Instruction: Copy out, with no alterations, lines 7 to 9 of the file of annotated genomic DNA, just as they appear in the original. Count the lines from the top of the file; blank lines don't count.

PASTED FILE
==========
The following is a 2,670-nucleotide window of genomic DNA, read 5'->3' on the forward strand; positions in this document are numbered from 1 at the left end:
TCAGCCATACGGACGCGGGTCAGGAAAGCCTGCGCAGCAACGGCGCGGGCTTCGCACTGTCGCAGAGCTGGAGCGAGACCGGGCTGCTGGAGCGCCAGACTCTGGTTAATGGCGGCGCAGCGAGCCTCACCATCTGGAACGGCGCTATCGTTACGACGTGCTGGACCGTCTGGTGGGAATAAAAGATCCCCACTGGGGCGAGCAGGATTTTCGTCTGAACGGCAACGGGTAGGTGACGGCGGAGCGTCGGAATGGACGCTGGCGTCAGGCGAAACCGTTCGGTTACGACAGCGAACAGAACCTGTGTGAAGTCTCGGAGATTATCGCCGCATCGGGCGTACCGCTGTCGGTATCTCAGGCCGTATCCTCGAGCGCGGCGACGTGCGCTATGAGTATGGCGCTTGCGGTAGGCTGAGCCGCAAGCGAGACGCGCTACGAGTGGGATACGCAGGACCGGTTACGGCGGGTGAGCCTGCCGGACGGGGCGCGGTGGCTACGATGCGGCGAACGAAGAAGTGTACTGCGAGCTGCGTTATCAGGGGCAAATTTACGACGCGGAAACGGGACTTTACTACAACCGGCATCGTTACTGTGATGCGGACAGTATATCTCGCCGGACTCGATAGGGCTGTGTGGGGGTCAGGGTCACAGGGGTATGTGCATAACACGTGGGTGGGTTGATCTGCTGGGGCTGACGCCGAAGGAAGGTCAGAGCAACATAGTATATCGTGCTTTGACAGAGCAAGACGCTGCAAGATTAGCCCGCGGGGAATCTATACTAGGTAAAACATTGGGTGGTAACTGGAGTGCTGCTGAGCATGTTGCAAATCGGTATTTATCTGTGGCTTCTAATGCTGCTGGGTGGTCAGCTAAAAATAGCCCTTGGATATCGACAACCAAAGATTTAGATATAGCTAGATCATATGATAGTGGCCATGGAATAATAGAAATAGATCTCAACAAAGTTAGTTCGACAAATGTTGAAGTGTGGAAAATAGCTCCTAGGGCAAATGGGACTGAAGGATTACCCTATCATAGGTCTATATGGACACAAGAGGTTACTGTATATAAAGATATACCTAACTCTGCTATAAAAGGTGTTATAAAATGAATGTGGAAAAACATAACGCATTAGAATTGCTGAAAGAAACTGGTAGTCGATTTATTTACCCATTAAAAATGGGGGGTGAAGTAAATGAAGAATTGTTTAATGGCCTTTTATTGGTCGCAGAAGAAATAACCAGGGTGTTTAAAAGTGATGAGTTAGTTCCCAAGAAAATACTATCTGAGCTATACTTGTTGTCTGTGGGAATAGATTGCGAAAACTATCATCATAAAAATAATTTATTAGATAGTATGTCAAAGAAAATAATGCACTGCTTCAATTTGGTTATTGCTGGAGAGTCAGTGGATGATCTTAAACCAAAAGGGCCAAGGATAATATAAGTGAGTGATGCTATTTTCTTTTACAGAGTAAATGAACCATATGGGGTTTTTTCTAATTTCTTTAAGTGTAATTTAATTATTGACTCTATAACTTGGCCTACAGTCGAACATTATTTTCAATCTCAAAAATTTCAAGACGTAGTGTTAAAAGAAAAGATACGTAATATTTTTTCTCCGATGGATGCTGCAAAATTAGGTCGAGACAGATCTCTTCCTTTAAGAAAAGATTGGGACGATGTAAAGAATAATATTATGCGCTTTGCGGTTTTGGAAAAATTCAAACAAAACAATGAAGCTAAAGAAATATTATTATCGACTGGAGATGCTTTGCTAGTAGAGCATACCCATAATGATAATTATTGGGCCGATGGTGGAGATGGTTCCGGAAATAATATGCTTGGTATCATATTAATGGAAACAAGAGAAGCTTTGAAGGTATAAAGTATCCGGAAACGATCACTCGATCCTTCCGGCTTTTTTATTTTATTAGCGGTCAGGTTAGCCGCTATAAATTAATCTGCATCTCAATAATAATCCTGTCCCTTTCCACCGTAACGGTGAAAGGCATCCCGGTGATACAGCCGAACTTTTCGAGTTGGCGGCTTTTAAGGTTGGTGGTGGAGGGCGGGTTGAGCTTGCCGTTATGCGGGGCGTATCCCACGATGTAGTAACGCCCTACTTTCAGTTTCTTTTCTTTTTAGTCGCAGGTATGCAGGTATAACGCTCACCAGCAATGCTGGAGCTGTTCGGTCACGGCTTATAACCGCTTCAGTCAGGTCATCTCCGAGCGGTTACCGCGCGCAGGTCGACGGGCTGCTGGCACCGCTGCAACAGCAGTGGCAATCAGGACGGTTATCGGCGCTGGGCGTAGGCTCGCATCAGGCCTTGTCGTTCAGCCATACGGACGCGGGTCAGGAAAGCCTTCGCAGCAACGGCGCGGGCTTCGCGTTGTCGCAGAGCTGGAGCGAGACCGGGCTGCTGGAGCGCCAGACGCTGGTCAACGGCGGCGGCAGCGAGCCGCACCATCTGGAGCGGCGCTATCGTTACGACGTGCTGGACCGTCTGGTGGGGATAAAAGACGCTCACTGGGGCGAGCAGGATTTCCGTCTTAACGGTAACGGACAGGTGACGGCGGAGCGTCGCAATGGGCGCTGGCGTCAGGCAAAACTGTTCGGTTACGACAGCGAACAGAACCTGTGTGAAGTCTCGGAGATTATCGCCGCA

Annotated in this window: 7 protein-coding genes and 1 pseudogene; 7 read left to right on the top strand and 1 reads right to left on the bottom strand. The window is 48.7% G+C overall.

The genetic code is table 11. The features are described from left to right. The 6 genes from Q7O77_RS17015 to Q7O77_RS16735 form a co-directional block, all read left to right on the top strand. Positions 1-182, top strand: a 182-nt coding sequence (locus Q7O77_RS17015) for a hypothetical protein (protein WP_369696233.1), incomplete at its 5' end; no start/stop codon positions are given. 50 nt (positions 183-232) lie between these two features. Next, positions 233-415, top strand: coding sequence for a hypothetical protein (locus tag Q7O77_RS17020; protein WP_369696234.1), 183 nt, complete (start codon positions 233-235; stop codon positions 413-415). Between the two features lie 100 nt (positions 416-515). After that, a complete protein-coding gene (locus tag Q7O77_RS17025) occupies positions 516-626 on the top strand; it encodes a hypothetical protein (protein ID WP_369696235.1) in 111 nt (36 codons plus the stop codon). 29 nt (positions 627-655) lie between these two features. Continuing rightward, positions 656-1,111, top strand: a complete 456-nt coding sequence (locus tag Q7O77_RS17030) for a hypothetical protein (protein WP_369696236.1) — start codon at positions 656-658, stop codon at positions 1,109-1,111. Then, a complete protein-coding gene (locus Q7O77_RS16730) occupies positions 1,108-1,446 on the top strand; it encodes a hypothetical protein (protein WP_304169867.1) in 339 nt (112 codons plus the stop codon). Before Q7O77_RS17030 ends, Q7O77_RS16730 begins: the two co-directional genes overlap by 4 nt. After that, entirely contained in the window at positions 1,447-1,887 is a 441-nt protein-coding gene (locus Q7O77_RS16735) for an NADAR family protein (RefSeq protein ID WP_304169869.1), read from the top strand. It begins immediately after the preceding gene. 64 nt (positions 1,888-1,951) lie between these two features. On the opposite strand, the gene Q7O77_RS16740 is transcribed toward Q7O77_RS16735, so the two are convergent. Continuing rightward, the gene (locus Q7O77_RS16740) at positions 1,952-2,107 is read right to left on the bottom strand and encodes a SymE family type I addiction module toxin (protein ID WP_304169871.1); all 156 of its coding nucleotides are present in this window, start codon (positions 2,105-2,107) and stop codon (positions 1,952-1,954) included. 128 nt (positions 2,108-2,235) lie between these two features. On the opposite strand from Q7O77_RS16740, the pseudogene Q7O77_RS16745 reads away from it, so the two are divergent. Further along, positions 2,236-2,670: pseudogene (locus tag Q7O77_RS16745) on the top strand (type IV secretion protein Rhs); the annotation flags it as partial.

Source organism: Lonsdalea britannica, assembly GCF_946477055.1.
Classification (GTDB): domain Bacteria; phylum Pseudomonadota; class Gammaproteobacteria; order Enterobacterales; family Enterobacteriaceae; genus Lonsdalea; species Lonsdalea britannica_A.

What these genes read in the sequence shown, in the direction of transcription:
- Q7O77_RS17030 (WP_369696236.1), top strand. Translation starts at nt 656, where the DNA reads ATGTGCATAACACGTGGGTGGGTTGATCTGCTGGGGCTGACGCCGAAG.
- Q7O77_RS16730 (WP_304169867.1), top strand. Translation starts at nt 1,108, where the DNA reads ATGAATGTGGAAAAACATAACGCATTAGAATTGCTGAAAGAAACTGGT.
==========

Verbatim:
What these genes read in the sequence shown, in the direction of transcription:
- Q7O77_RS17030 (WP_369696236.1), top strand. Translation starts at nt 656, where the DNA reads ATGTGCATAACACGTGGGTGGGTTGATCTGCTGGGGCTGACGCCGAAG.
- Q7O77_RS16730 (WP_304169867.1), top strand. Translation starts at nt 1,108, where the DNA reads ATGAATGTGGAAAAACATAACGCATTAGAATTGCTGAAAGAAACTGGT.